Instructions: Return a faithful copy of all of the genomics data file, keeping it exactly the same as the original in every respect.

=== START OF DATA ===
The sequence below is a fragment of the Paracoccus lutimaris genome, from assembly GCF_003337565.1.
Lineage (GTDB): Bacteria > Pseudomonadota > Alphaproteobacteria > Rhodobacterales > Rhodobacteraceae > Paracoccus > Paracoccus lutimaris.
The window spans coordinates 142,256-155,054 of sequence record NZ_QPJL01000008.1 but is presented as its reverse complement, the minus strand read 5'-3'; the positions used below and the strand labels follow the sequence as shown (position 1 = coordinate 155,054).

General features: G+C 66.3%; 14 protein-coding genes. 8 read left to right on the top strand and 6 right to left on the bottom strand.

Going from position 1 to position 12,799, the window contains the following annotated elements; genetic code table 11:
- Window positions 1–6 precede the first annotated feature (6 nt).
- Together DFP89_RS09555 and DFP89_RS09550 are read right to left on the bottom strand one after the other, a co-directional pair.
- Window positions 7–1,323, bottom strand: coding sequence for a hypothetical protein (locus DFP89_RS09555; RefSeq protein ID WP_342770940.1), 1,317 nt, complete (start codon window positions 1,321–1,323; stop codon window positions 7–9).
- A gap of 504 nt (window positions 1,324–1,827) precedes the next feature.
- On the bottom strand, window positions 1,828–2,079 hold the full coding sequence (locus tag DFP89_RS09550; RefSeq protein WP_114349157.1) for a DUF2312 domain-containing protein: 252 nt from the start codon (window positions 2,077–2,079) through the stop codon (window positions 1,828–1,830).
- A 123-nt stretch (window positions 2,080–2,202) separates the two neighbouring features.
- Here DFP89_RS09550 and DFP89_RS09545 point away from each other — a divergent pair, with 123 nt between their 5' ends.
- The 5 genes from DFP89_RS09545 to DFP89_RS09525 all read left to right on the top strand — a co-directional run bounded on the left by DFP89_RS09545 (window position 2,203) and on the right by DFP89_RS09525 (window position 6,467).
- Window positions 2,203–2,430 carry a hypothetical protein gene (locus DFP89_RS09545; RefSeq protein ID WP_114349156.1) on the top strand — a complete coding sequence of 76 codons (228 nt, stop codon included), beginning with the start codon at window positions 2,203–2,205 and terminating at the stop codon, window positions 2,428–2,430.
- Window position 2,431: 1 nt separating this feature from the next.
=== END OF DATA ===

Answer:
The sequence below is a fragment of the Paracoccus lutimaris genome, from assembly GCF_003337565.1.
Lineage (GTDB): Bacteria > Pseudomonadota > Alphaproteobacteria > Rhodobacterales > Rhodobacteraceae > Paracoccus > Paracoccus lutimaris.
The window spans coordinates 142,256-155,054 of sequence record NZ_QPJL01000008.1 but is presented as its reverse complement, the minus strand read 5'-3'; the positions used below and the strand labels follow the sequence as shown (position 1 = coordinate 155,054).

General features: G+C 66.3%; 14 protein-coding genes. 8 read left to right on the top strand and 6 right to left on the bottom strand.

Going from position 1 to position 12,799, the window contains the following annotated elements; genetic code table 11:
- Window positions 1–6 precede the first annotated feature (6 nt).
- Together DFP89_RS09555 and DFP89_RS09550 are read right to left on the bottom strand one after the other, a co-directional pair.
- Window positions 7–1,323, bottom strand: coding sequence for a hypothetical protein (locus DFP89_RS09555; RefSeq protein ID WP_342770940.1), 1,317 nt, complete (start codon window positions 1,321–1,323; stop codon window positions 7–9).
- A gap of 504 nt (window positions 1,324–1,827) precedes the next feature.
- On the bottom strand, window positions 1,828–2,079 hold the full coding sequence (locus tag DFP89_RS09550; RefSeq protein WP_114349157.1) for a DUF2312 domain-containing protein: 252 nt from the start codon (window positions 2,077–2,079) through the stop codon (window positions 1,828–1,830).
- A 123-nt stretch (window positions 2,080–2,202) separates the two neighbouring features.
- Here DFP89_RS09550 and DFP89_RS09545 point away from each other — a divergent pair, with 123 nt between their 5' ends.
- The 5 genes from DFP89_RS09545 to DFP89_RS09525 all read left to right on the top strand — a co-directional run bounded on the left by DFP89_RS09545 (window position 2,203) and on the right by DFP89_RS09525 (window position 6,467).
- Window positions 2,203–2,430 carry a hypothetical protein gene (locus DFP89_RS09545; RefSeq protein ID WP_114349156.1) on the top strand — a complete coding sequence of 76 codons (228 nt, stop codon included), beginning with the start codon at window positions 2,203–2,205 and terminating at the stop codon, window positions 2,428–2,430.
- Window position 2,431: 1 nt separating this feature from the next.